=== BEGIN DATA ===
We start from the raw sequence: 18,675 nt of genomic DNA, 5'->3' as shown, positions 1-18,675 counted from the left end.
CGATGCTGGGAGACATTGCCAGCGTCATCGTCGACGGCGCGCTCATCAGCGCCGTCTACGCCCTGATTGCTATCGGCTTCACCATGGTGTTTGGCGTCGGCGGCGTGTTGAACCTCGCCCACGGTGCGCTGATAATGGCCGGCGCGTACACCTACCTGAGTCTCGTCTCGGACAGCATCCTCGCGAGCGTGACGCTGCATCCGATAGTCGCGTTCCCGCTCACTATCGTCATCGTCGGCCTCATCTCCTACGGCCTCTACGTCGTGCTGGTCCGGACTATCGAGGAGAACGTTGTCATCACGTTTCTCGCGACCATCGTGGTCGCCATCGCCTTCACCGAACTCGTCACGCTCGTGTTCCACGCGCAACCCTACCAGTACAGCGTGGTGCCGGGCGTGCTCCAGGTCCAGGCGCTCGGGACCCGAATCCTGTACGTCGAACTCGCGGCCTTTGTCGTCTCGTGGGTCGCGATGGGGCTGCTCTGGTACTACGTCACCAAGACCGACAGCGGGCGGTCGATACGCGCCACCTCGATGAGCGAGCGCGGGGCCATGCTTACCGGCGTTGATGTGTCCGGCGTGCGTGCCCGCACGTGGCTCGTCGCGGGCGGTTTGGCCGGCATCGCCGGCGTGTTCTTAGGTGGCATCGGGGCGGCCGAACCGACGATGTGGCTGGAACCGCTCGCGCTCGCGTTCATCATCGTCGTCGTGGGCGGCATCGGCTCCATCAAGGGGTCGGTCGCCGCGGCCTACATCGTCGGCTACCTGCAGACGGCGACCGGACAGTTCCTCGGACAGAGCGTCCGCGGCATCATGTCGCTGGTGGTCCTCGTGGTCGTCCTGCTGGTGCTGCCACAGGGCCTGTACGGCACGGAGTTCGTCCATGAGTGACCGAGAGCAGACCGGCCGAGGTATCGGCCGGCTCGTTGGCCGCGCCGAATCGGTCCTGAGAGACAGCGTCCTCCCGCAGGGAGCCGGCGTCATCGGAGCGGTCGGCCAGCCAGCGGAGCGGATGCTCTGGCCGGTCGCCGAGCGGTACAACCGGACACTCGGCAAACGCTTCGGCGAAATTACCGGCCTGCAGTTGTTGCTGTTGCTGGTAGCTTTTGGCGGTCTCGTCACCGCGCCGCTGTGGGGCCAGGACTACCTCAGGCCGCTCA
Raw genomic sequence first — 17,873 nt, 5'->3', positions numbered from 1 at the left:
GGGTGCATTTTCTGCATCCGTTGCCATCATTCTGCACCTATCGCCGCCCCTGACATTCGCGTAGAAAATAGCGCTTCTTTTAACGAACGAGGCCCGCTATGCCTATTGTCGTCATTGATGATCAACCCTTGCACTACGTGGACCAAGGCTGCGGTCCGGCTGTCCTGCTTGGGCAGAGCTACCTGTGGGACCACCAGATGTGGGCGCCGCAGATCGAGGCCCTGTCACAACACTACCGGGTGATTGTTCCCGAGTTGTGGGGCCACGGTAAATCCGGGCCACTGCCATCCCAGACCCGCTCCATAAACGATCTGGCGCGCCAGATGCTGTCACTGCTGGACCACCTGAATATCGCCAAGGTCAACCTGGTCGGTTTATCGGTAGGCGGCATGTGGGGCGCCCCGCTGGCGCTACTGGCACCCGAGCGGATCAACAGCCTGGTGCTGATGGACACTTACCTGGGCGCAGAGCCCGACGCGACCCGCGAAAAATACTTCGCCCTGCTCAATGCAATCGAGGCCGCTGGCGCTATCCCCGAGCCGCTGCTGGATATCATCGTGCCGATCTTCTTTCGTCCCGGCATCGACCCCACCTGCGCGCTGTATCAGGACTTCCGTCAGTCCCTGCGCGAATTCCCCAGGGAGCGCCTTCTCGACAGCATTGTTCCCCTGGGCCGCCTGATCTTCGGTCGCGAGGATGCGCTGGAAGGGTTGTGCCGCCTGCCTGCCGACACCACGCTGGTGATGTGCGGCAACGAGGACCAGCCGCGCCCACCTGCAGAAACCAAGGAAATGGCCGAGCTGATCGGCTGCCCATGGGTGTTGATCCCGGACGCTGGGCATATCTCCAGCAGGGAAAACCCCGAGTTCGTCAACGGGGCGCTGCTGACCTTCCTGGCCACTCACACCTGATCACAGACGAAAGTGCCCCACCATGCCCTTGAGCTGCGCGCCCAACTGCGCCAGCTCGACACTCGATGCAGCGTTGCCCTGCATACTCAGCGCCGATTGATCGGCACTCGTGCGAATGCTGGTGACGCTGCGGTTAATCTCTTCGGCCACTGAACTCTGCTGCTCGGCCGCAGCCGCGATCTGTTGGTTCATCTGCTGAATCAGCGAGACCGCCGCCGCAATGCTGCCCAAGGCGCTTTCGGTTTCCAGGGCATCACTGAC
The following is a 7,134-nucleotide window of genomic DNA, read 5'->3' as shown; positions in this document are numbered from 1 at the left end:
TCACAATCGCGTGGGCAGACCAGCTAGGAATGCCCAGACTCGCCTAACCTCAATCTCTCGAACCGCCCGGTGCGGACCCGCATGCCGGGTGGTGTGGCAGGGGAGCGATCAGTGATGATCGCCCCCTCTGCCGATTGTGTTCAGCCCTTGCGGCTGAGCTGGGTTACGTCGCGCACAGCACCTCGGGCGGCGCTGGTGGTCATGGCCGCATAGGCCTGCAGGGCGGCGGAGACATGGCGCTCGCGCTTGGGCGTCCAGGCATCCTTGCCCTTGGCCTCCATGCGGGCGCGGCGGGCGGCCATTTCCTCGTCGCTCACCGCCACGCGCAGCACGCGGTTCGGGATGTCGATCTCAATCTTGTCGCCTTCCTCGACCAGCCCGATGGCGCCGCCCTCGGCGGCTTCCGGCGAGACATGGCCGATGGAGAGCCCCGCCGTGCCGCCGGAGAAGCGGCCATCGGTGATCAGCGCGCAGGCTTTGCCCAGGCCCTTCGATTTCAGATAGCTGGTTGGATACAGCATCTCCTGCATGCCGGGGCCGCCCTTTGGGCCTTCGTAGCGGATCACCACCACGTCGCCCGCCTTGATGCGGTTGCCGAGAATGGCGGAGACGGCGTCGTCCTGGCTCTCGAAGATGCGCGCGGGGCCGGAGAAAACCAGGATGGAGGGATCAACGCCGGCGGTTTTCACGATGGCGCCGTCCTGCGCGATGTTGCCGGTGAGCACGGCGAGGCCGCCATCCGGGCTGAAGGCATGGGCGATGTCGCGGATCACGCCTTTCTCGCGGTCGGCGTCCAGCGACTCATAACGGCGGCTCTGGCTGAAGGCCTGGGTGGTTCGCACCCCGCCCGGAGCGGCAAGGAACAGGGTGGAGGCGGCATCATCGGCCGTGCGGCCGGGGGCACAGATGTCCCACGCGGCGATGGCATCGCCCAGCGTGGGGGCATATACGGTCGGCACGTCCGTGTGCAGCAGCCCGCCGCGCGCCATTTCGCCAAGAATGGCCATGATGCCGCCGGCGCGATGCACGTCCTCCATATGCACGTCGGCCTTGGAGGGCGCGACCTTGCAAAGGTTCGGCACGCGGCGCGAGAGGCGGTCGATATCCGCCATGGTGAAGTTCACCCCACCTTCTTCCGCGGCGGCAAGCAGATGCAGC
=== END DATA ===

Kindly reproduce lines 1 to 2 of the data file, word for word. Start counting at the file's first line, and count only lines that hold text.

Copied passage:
We start from the raw sequence: 18,675 nt of genomic DNA, 5'->3' as shown, positions 1-18,675 counted from the left end.
CGATGCTGGGAGACATTGCCAGCGTCATCGTCGACGGCGCGCTCATCAGCGCCGTCTACGCCCTGATTGCTATCGGCTTCACCATGGTGTTTGGCGTCGGCGGCGTGTTGAACCTCGCCCACGGTGCGCTGATAATGGCCGGCGCGTACACCTACCTGAGTCTCGTCTCGGACAGCATCCTCGCGAGCGTGACGCTGCATCCGATAGTCGCGTTCCCGCTCACTATCGTCATCGTCGGCCTCATCTCCTACGGCCTCTACGTCGTGCTGGTCCGGACTATCGAGGAGAACGTTGTCATCACGTTTCTCGCGACCATCGTGGTCGCCATCGCCTTCACCGAACTCGTCACGCTCGTGTTCCACGCGCAACCCTACCAGTACAGCGTGGTGCCGGGCGTGCTCCAGGTCCAGGCGCTCGGGACCCGAATCCTGTACGTCGAACTCGCGGCCTTTGTCGTCTCGTGGGTCGCGATGGGGCTGCTCTGGTACTACGTCACCAAGACCGACAGCGGGCGGTCGATACGCGCCACCTCGATGAGCGAGCGCGGGGCCATGCTTACCGGCGTTGATGTGTCCGGCGTGCGTGCCCGCACGTGGCTCGTCGCGGGCGGTTTGGCCGGCATCGCCGGCGTGTTCTTAGGTGGCATCGGGGCGGCCGAACCGACGATGTGGCTGGAACCGCTCGCGCTCGCGTTCATCATCGTCGTCGTGGGCGGCATCGGCTCCATCAAGGGGTCGGTCGCCGCGGCCTACATCGTCGGCTACCTGCAGACGGCGACCGGACAGTTCCTCGGACAGAGCGTCCGCGGCATCATGTCGCTGGTGGTCCTCGTGGTCGTCCTGCTGGTGCTGCCACAGGGCCTGTACGGCACGGAGTTCGTCCATGAGTGACCGAGAGCAGACCGGCCGAGGTATCGGCCGGCTCGTTGGCCGCGCCGAATCGGTCCTGAGAGACAGCGTCCTCCCGCAGGGAGCCGGCGTCATCGGAGCGGTCGGCCAGCCAGCGGAGCGGATGCTCTGGCCGGTCGCCGAGCGGTACAACCGGACACTCGGCAAACGCTTCGGCGAAATTACCGGCCTGCAGTTGTTGCTGTTGCTGGTAGCTTTTGGCGGTCTCGTCACCGCGCCGCTGTGGGGCCAGGACTACCTCAGGCCGCTCA